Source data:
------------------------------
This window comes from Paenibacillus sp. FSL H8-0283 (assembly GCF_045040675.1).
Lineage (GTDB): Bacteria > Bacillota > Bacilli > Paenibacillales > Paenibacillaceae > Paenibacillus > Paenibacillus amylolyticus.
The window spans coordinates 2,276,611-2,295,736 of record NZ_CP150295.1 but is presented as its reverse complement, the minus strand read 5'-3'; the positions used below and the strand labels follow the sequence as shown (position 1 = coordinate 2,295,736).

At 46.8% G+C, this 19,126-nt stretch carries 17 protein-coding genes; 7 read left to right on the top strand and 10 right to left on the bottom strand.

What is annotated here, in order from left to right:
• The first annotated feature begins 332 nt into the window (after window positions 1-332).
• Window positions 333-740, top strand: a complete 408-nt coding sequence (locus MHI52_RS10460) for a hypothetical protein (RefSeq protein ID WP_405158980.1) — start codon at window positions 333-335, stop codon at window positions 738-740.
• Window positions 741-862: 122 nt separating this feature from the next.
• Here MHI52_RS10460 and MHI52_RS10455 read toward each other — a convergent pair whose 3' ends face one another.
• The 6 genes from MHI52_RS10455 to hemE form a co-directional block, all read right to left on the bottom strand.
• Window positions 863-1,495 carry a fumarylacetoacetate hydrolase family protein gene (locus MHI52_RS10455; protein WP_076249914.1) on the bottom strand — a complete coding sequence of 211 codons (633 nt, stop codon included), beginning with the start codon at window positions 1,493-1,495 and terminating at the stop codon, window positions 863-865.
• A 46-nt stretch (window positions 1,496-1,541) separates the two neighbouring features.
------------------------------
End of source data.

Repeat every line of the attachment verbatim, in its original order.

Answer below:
This window comes from Paenibacillus sp. FSL H8-0283 (assembly GCF_045040675.1).
Lineage (GTDB): Bacteria > Bacillota > Bacilli > Paenibacillales > Paenibacillaceae > Paenibacillus > Paenibacillus amylolyticus.
The window spans coordinates 2,276,611-2,295,736 of record NZ_CP150295.1 but is presented as its reverse complement, the minus strand read 5'-3'; the positions used below and the strand labels follow the sequence as shown (position 1 = coordinate 2,295,736).

At 46.8% G+C, this 19,126-nt stretch carries 17 protein-coding genes; 7 read left to right on the top strand and 10 right to left on the bottom strand.

What is annotated here, in order from left to right:
• The first annotated feature begins 332 nt into the window (after window positions 1-332).
• Window positions 333-740, top strand: a complete 408-nt coding sequence (locus MHI52_RS10460) for a hypothetical protein (RefSeq protein ID WP_405158980.1) — start codon at window positions 333-335, stop codon at window positions 738-740.
• Window positions 741-862: 122 nt separating this feature from the next.
• Here MHI52_RS10460 and MHI52_RS10455 read toward each other — a convergent pair whose 3' ends face one another.
• The 6 genes from MHI52_RS10455 to hemE form a co-directional block, all read right to left on the bottom strand.
• Window positions 863-1,495 carry a fumarylacetoacetate hydrolase family protein gene (locus MHI52_RS10455; protein WP_076249914.1) on the bottom strand — a complete coding sequence of 211 codons (633 nt, stop codon included), beginning with the start codon at window positions 1,493-1,495 and terminating at the stop codon, window positions 863-865.
• A 46-nt stretch (window positions 1,496-1,541) separates the two neighbouring features.